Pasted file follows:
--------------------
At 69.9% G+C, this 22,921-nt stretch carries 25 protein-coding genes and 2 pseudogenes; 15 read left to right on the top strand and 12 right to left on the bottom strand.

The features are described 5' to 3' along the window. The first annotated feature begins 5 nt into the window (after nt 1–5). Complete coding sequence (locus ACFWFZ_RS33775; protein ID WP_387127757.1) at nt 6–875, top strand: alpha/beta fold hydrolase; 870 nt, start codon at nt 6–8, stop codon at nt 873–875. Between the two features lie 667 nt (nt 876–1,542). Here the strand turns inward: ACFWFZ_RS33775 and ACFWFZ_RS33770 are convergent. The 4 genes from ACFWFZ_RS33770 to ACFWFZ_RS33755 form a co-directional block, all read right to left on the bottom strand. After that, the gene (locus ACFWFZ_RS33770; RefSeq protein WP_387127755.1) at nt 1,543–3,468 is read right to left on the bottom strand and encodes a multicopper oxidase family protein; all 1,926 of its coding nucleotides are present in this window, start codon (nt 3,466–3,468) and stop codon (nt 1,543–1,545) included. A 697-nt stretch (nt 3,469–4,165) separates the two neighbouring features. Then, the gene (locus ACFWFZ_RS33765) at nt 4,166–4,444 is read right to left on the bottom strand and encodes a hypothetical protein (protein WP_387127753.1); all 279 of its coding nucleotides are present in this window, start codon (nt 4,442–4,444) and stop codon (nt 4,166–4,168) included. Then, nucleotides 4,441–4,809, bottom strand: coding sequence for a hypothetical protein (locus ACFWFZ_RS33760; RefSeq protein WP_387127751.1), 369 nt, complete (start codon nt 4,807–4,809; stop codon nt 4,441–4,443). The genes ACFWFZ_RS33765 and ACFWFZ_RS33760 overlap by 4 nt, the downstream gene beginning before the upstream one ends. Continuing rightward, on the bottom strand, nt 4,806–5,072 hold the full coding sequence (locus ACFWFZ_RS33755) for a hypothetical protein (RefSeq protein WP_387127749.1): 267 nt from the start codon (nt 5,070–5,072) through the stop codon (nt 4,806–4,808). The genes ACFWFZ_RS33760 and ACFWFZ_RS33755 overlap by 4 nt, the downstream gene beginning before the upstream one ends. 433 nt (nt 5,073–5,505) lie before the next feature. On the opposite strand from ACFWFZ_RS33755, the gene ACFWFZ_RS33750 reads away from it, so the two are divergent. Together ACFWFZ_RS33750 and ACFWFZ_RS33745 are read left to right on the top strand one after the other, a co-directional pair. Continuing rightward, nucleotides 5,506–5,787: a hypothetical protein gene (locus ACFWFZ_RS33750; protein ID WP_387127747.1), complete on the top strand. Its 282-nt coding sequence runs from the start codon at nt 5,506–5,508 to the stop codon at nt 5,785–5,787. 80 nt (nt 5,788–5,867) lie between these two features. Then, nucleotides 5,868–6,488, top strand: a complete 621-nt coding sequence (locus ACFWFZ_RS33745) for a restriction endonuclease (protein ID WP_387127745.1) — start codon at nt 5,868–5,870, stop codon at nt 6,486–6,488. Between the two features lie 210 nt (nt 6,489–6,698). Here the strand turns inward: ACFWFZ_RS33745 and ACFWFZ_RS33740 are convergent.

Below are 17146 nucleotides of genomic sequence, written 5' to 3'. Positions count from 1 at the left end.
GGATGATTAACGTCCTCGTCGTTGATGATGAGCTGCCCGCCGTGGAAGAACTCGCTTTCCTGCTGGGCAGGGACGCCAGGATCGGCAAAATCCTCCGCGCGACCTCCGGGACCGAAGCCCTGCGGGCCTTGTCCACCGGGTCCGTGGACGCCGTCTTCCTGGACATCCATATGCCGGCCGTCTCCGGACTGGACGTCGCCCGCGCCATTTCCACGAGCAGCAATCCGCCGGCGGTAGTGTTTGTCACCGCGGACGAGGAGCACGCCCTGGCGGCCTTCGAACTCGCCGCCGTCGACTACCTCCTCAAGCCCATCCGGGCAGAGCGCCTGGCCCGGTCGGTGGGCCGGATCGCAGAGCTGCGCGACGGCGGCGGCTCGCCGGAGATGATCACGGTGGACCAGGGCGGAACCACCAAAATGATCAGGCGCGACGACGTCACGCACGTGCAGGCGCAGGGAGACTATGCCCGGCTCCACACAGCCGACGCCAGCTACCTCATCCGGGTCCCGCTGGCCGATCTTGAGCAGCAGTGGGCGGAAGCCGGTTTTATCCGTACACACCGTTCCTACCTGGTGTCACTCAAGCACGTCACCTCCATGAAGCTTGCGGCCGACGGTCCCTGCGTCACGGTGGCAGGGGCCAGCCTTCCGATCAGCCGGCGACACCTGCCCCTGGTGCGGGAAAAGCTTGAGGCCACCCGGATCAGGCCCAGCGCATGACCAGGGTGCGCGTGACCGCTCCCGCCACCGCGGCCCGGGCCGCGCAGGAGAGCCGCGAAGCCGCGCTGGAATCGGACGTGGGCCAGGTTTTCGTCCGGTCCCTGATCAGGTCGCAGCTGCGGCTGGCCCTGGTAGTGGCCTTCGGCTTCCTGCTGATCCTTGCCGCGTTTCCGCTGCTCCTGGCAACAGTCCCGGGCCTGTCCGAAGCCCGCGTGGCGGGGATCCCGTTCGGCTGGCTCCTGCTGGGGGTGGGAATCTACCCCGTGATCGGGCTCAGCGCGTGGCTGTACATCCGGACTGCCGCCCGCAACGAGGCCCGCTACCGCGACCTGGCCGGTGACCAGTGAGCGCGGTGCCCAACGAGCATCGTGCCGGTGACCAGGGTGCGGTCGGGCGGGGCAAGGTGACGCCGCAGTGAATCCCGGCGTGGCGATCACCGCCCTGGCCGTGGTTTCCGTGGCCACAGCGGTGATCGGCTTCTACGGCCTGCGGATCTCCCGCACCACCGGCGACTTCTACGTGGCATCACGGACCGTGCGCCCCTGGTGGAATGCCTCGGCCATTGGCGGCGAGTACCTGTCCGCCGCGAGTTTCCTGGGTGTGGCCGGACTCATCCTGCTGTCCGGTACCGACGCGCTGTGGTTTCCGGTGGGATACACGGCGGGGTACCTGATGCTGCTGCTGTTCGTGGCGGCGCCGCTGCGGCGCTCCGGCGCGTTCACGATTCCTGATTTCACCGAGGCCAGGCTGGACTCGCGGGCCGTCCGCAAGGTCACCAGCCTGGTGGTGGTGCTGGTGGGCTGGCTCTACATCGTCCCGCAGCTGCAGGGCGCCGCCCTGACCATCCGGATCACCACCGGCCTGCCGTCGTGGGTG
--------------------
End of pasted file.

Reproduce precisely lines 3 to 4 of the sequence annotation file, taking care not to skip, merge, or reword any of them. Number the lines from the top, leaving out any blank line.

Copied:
Below are 17146 nucleotides of genomic sequence, written 5' to 3'. Positions count from 1 at the left end.
GGATGATTAACGTCCTCGTCGTTGATGATGAGCTGCCCGCCGTGGAAGAACTCGCTTTCCTGCTGGGCAGGGACGCCAGGATCGGCAAAATCCTCCGCGCGACCTCCGGGACCGAAGCCCTGCGGGCCTTGTCCACCGGGTCCGTGGACGCCGTCTTCCTGGACATCCATATGCCGGCCGTCTCCGGACTGGACGTCGCCCGCGCCATTTCCACGAGCAGCAATCCGCCGGCGGTAGTGTTTGTCACCGCGGACGAGGAGCACGCCCTGGCGGCCTTCGAACTCGCCGCCGTCGACTACCTCCTCAAGCCCATCCGGGCAGAGCGCCTGGCCCGGTCGGTGGGCCGGATCGCAGAGCTGCGCGACGGCGGCGGCTCGCCGGAGATGATCACGGTGGACCAGGGCGGAACCACCAAAATGATCAGGCGCGACGACGTCACGCACGTGCAGGCGCAGGGAGACTATGCCCGGCTCCACACAGCCGACGCCAGCTACCTCATCCGGGTCCCGCTGGCCGATCTTGAGCAGCAGTGGGCGGAAGCCGGTTTTATCCGTACACACCGTTCCTACCTGGTGTCACTCAAGCACGTCACCTCCATGAAGCTTGCGGCCGACGGTCCCTGCGTCACGGTGGCAGGGGCCAGCCTTCCGATCAGCCGGCGACACCTGCCCCTGGTGCGGGAAAAGCTTGAGGCCACCCGGATCAGGCCCAGCGCATGACCAGGGTGCGCGTGACCGCTCCCGCCACCGCGGCCCGGGCCGCGCAGGAGAGCCGCGAAGCCGCGCTGGAATCGGACGTGGGCCAGGTTTTCGTCCGGTCCCTGATCAGGTCGCAGCTGCGGCTGGCCCTGGTAGTGGCCTTCGGCTTCCTGCTGATCCTTGCCGCGTTTCCGCTGCTCCTGGCAACAGTCCCGGGCCTGTCCGAAGCCCGCGTGGCGGGGATCCCGTTCGGCTGGCTCCTGCTGGGGGTGGGAATCTACCCCGTGATCGGGCTCAGCGCGTGGCTGTACATCCGGACTGCCGCCCGCAACGAGGCCCGCTACCGCGACCTGGCCGGTGACCAGTGAGCGCGGTGCCCAACGAGCATCGTGCCGGTGACCAGGGTGCGGTCGGGCGGGGCAAGGTGACGCCGCAGTGAATCCCGGCGTGGCGATCACCGCCCTGGCCGTGGTTTCCGTGGCCACAGCGGTGATCGGCTTCTACGGCCTGCGGATCTCCCGCACCACCGGCGACTTCTACGTGGCATCACGGACCGTGCGCCCCTGGTGGAATGCCTCGGCCATTGGCGGCGAGTACCTGTCCGCCGCGAGTTTCCTGGGTGTGGCCGGACTCATCCTGCTGTCCGGTACCGACGCGCTGTGGTTTCCGGTGGGATACACGGCGGGGTACCTGATGCTGCTGCTGTTCGTGGCGGCGCCGCTGCGGCGCTCCGGCGCGTTCACGATTCCTGATTTCACCGAGGCCAGGCTGGACTCGCGGGCCGTCCGCAAGGTCACCAGCCTGGTGGTGGTGCTGGTGGGCTGGCTCTACATCGTCCCGCAGCTGCAGGGCGCCGCCCTGACCATCCGGATCACCACCGGCCTGCCGTCGTGGGTG